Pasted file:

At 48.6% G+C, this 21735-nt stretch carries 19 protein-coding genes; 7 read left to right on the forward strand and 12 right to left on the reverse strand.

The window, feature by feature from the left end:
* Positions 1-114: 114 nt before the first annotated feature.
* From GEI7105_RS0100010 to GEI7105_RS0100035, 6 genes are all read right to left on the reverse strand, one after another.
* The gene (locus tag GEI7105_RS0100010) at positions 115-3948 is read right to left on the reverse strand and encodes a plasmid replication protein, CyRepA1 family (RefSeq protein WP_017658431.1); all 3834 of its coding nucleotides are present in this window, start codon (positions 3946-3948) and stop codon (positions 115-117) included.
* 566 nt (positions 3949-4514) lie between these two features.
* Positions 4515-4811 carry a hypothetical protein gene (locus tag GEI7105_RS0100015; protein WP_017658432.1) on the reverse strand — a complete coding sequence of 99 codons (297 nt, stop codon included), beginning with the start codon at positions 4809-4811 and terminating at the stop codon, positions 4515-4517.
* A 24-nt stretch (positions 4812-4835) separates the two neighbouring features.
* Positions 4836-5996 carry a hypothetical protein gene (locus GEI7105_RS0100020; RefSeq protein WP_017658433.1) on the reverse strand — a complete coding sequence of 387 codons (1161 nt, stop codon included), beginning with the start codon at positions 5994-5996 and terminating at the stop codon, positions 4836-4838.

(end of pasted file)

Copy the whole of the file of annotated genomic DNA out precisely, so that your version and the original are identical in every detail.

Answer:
At 48.6% G+C, this 21735-nt stretch carries 19 protein-coding genes; 7 read left to right on the forward strand and 12 right to left on the reverse strand.

The window, feature by feature from the left end:
* Positions 1-114: 114 nt before the first annotated feature.
* From GEI7105_RS0100010 to GEI7105_RS0100035, 6 genes are all read right to left on the reverse strand, one after another.
* The gene (locus tag GEI7105_RS0100010) at positions 115-3948 is read right to left on the reverse strand and encodes a plasmid replication protein, CyRepA1 family (RefSeq protein WP_017658431.1); all 3834 of its coding nucleotides are present in this window, start codon (positions 3946-3948) and stop codon (positions 115-117) included.
* 566 nt (positions 3949-4514) lie between these two features.
* Positions 4515-4811 carry a hypothetical protein gene (locus tag GEI7105_RS0100015; protein WP_017658432.1) on the reverse strand — a complete coding sequence of 99 codons (297 nt, stop codon included), beginning with the start codon at positions 4809-4811 and terminating at the stop codon, positions 4515-4517.
* A 24-nt stretch (positions 4812-4835) separates the two neighbouring features.
* Positions 4836-5996 carry a hypothetical protein gene (locus GEI7105_RS0100020; RefSeq protein WP_017658433.1) on the reverse strand — a complete coding sequence of 387 codons (1161 nt, stop codon included), beginning with the start codon at positions 5994-5996 and terminating at the stop codon, positions 4836-4838.